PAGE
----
The Playgoer: Sleuthing Out "Sleuth"

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Friday, September 14, 2007

Sleuthing Out "Sleuth"

“Is that your car?”

“On the left, right.”

“Yes, that’s my car on the right. My car is bigger than yours.”

From the opening scene of the upcoming Ken Branagh film, Sleuth, screenplay by Anthony Schaffer Harold Pinter. As quoted by Roger Ebert, who reports, enthusiastically, from the Toronto Film Fest screening.

Yes, Roger lives!

(Hat tip to Rob K for the link.)

Says the big E:

Talking to Branagh, Caine and Law on Tuesday afternoon, I got the statistics: Only one line (“It’s a game!”) from the original screenplay is used in Pinter’s. Pinter did not see the movie, read the screenplay once, sat down and wrote the original situation as a screenplay by Harold Pinter. And what Branagh and his actors have made is a Pinter film, transposing the outline of the original material into an altogether quirkier, weirder, diabolical result.


Anonymous said...

Fascinating. What we have is like the result of a challenge to two different writers to write a script on the same basic situation. To get fanciful, I think it'd be fun to see something like this happen again, for the theater, and not spread over the course of decades. Pick two playwrights (to choose two at random, Itamar Moses and Sarah Ruhl); work with them to settle on the shared subject; commission the work; produce the results back to back or, even better, in rotating rep. If I had Bill Gates's money, I'd pay for it.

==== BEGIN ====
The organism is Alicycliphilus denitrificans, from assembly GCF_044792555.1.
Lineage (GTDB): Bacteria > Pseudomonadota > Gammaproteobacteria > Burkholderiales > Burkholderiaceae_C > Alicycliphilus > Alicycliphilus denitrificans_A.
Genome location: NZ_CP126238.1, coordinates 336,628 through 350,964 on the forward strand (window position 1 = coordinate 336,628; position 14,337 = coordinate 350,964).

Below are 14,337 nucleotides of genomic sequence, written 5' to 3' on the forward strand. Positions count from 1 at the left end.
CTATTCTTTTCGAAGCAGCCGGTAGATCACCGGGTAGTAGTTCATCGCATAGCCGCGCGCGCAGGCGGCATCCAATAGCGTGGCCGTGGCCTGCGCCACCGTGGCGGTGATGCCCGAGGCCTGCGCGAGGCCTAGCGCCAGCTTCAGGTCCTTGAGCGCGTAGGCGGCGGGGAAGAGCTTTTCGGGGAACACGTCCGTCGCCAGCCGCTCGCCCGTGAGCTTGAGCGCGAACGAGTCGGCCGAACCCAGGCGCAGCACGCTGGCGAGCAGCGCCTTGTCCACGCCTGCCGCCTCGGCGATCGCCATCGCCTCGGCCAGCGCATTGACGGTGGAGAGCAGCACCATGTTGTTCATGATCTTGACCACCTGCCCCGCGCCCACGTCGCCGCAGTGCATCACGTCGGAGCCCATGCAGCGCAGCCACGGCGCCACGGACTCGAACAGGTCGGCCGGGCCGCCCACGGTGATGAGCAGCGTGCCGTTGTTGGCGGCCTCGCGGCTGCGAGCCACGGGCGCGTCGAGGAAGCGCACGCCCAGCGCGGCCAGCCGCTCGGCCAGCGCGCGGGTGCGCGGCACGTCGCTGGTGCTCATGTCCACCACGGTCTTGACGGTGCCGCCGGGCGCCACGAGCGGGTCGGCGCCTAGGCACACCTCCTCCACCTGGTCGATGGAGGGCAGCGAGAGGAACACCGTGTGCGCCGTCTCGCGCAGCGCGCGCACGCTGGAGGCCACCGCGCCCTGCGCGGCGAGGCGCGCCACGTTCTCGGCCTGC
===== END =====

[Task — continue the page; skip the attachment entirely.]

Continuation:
Anonymous said...

We did something like this at Flux Theatre Ensemble this spring with Calderon's Life is a Dream. We did staged readings of adaptations of Jose Rivera's, Octavio Solis', the original Spanish, my own adaptation, and a full production of a more faithful translation by John Clifford. The whole event culminated in a reading where seven different playwrights each wrote one of the seven different scenes in the play, and then all were strung together. This bizarre Dream Chain included some gorgeous poetry from Amlin Gray's, a crazy WWF mash-up from Jason Grote, and an office fantasia ending from Sheila Callaghan, who has now adapted the whole thing for an upcoming commission.
It was a fascinating window into not only the classic play itself, but into the way that play resonated with contemporary artists. We're considering a similar approach to our next classic play in the Spring.
Looking forward to seeing the new Sleuth!

Anonymous said...

This reminds me of a cool art show I saw last year at Deitch Projects. An artist named Bec Stupak remade the notorious indie classic Flaming Creatures by Jack Smith without ever having actually seen the movie. She'd heard about it for ages and interviewed lots of people about the film, and then tried to create a shot-for-shot remake. At the gallery, they played both films concurrently on opposite walls. It was pretty fascinating.